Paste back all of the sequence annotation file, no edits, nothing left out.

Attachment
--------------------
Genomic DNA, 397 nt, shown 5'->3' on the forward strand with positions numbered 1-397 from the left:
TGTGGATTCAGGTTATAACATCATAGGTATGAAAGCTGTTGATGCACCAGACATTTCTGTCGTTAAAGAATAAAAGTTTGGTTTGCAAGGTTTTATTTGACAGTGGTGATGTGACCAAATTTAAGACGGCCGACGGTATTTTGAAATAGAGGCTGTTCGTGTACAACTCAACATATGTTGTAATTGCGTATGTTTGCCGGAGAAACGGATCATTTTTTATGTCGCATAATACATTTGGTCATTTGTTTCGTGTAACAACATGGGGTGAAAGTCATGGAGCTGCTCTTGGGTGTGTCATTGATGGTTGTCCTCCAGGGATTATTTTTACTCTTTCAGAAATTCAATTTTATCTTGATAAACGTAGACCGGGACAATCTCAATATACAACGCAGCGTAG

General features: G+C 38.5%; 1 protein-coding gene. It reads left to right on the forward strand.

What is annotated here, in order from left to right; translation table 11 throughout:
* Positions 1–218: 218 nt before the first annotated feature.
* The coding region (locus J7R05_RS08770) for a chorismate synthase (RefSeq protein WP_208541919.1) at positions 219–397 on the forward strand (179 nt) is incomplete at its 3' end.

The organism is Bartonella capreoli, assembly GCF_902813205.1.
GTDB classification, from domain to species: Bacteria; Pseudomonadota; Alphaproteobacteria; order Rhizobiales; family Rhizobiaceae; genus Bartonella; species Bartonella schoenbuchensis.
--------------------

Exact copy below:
Genomic DNA, 397 nt, shown 5'->3' on the forward strand with positions numbered 1-397 from the left:
TGTGGATTCAGGTTATAACATCATAGGTATGAAAGCTGTTGATGCACCAGACATTTCTGTCGTTAAAGAATAAAAGTTTGGTTTGCAAGGTTTTATTTGACAGTGGTGATGTGACCAAATTTAAGACGGCCGACGGTATTTTGAAATAGAGGCTGTTCGTGTACAACTCAACATATGTTGTAATTGCGTATGTTTGCCGGAGAAACGGATCATTTTTTATGTCGCATAATACATTTGGTCATTTGTTTCGTGTAACAACATGGGGTGAAAGTCATGGAGCTGCTCTTGGGTGTGTCATTGATGGTTGTCCTCCAGGGATTATTTTTACTCTTTCAGAAATTCAATTTTATCTTGATAAACGTAGACCGGGACAATCTCAATATACAACGCAGCGTAG

General features: G+C 38.5%; 1 protein-coding gene. It reads left to right on the forward strand.

What is annotated here, in order from left to right; translation table 11 throughout:
* Positions 1–218: 218 nt before the first annotated feature.
* The coding region (locus J7R05_RS08770) for a chorismate synthase (RefSeq protein WP_208541919.1) at positions 219–397 on the forward strand (179 nt) is incomplete at its 3' end.

The organism is Bartonella capreoli, assembly GCF_902813205.1.
GTDB classification, from domain to species: Bacteria; Pseudomonadota; Alphaproteobacteria; order Rhizobiales; family Rhizobiaceae; genus Bartonella; species Bartonella schoenbuchensis.